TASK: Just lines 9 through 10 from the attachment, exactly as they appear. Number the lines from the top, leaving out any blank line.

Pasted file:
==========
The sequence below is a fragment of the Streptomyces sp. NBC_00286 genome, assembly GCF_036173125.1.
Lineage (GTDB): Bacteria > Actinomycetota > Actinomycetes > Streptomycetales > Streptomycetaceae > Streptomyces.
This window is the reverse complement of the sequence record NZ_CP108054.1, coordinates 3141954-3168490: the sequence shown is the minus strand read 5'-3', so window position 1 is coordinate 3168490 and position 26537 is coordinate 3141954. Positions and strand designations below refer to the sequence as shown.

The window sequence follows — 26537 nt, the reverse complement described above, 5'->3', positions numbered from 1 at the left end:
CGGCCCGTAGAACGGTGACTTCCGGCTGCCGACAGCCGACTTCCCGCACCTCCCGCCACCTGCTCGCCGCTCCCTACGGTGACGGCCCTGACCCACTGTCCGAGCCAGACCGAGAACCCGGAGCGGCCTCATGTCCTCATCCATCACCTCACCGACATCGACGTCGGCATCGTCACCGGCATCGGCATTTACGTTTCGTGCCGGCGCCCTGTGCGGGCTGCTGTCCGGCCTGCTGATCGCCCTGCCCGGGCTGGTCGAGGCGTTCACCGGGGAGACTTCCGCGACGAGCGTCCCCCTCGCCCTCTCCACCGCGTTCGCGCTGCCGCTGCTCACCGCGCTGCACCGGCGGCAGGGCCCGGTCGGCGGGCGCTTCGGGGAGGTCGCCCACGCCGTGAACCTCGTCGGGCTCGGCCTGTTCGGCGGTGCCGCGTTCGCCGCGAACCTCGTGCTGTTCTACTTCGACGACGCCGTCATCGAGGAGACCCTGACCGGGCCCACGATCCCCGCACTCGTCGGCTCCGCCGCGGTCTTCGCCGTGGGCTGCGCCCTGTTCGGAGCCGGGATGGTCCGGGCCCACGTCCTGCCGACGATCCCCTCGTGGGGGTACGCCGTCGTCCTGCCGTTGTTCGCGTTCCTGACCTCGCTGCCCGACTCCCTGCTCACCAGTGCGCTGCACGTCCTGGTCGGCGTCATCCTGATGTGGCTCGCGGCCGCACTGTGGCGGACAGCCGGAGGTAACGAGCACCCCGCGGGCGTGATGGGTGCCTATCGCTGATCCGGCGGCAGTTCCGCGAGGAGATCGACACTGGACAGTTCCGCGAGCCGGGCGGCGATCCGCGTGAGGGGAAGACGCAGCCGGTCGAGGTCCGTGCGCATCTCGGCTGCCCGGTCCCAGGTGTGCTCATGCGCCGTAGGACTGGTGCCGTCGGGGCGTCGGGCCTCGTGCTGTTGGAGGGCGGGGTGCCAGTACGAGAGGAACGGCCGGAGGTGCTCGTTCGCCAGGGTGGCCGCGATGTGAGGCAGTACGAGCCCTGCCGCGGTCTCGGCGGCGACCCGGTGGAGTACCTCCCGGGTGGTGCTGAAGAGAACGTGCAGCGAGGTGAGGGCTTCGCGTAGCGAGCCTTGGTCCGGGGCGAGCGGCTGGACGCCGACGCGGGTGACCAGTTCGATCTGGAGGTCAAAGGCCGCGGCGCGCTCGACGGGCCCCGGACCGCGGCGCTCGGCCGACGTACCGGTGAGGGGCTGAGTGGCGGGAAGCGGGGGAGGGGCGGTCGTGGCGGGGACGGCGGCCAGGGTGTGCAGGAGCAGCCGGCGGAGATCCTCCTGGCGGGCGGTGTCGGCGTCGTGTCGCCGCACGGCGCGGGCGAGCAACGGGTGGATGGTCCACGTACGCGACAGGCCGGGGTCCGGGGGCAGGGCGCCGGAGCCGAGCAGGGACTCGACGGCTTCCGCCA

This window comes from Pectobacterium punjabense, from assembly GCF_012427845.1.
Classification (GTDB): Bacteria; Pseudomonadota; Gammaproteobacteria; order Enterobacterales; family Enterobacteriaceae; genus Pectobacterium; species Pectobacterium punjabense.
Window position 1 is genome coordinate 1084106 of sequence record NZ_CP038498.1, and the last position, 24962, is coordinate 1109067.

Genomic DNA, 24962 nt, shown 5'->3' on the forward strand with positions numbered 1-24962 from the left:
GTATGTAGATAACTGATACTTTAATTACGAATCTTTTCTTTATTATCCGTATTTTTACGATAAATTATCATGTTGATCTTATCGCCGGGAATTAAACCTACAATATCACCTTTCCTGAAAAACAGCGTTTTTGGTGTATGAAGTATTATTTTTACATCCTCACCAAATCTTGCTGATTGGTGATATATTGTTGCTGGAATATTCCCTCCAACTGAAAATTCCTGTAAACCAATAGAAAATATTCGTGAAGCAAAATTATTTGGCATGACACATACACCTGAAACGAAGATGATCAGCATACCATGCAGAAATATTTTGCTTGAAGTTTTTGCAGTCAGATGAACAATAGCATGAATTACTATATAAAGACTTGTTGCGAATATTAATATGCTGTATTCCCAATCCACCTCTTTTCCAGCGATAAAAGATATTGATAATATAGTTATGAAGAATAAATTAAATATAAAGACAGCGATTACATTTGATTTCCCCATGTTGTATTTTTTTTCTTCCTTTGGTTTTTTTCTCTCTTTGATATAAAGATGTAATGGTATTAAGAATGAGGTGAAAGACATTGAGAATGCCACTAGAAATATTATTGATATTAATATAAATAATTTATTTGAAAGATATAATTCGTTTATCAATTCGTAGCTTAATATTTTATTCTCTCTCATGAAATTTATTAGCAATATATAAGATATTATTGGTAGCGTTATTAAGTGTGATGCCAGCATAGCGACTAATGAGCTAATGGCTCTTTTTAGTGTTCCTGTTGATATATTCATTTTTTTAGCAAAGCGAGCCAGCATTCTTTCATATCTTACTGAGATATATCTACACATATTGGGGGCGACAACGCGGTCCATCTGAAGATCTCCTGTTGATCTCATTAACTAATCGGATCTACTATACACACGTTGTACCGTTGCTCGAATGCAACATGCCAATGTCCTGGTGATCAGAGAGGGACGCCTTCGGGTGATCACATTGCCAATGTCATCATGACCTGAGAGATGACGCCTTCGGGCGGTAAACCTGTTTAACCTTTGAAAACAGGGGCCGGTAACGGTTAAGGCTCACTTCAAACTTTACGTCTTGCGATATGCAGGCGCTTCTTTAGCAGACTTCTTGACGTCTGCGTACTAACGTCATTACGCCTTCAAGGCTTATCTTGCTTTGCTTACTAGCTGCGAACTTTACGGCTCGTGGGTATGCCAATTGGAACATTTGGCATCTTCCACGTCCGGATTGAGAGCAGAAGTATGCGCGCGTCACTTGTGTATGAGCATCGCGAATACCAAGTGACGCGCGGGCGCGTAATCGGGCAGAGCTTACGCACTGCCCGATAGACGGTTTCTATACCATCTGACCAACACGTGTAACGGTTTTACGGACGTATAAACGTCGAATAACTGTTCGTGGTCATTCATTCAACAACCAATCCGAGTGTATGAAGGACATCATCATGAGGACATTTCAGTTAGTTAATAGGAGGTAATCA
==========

Genomic DNA, 24962 nt, shown 5'->3' on the forward strand with positions numbered 1-24962 from the left:
GTATGTAGATAACTGATACTTTAATTACGAATCTTTTCTTTATTATCCGTATTTTTACGATAAATTATCATGTTGATCTTATCGCCGGGAATTAAACCTACAATATCACCTTTCCTGAAAAACAGCGTTTTTGGTGTATGAAGTATTATTTTTACATCCTCACCAAATCTTGCTGATTGGTGATATATTGTTGCTGGAATATTCCCTCCAACTGAAAATTCCTGTAAACCAATAGAAAATATTCGTGAAGCAAAATTATTTGGCATGACACATACACCTGAAACGAAGATGATCAGCATACCATGCAGAAATATTTTGCTTGAAGTTTTTGCAGTCAGATGAACAATAGCATGAATTACTATATAAAGACTTGTTGCGAATATTAATATGCTGTATTCCCAATCCACCTCTTTTCCAGCGATAAAAGATATTGATAATATAGTTATGAAGAATAAATTAAATATAAAGACAGCGATTACATTTGATTTCCCCATGTTGTATTTTTTTTCTTCCTTTGGTTTTTTTCTCTCTTTGATATAAAGATGTAATGGTATTAAGAATGAGGTGAAAGACATTGAGAATGCCACTAGAAATATTATTGATATTAATATAAATAATTTATTTGAAAGATATAATTCGTTTATCAATTCGTAGCTTAATATTTTATTCTCTCTCATGAAATTTATTAGCAATATATAAGATATTATTGGTAGCGTTATTAAGTGTGATGCCAGCATAGCGACTAATGAGCTAATGGCTCTTTTTAGTGTTCCTGTTGATATATTCATTTTTTTAGCAAAGCGAGCCAGCATTCTTTCATATCTTACTGAGATATATCTACACATATTGGGGGCGACAACGCGGTCCATCTGAAGATCTCCTGTTGATCTCATTAACTAATCGGATCTACTATACACACGTTGTACCGTTGCTCGAATGCAACATGCCAATGTCCTGGTGATCAGAGAGGGACGCCTTCGGGTGATCACATTGCCAATGTCATCATGACCTGAGAGATGACGCCTTCGGGCGGTAAACCTGTTTAACCTTTGAAAACAGGGGCCGGTAACGGTTAAGGCTCACTTCAAACTTTACGTCTTGCGATATGCAGGCGCTTCTTTAGCAGACTTCTTGACGTCTGCGTACTAACGTCATTACGCCTTCAAGGCTTATCTTGCTTTGCTTACTAGCTGCGAACTTTACGGCTCGTGGGTATGCCAATTGGAACATTTGGCATCTTCCACGTCCGGATTGAGAGCAGAAGTATGCGCGCGTCACTTGTGTATGAGCATCGCGAATACCAAGTGACGCGCGGGCGCGTAATCGGGCAGAGCTTACGCACTGCCCGATAGACGGTTTCTATACCATCTGACCAACACGTGTAACGGTTTTACGGACGTATAAACGTCGAATAACTGTTCGTGGTCATTCATTCAACAACCAATCCGAGTGTATGAAGGACATCATCATGAGGACATTTCAGTTAGTTAATAGGAGGTAATCA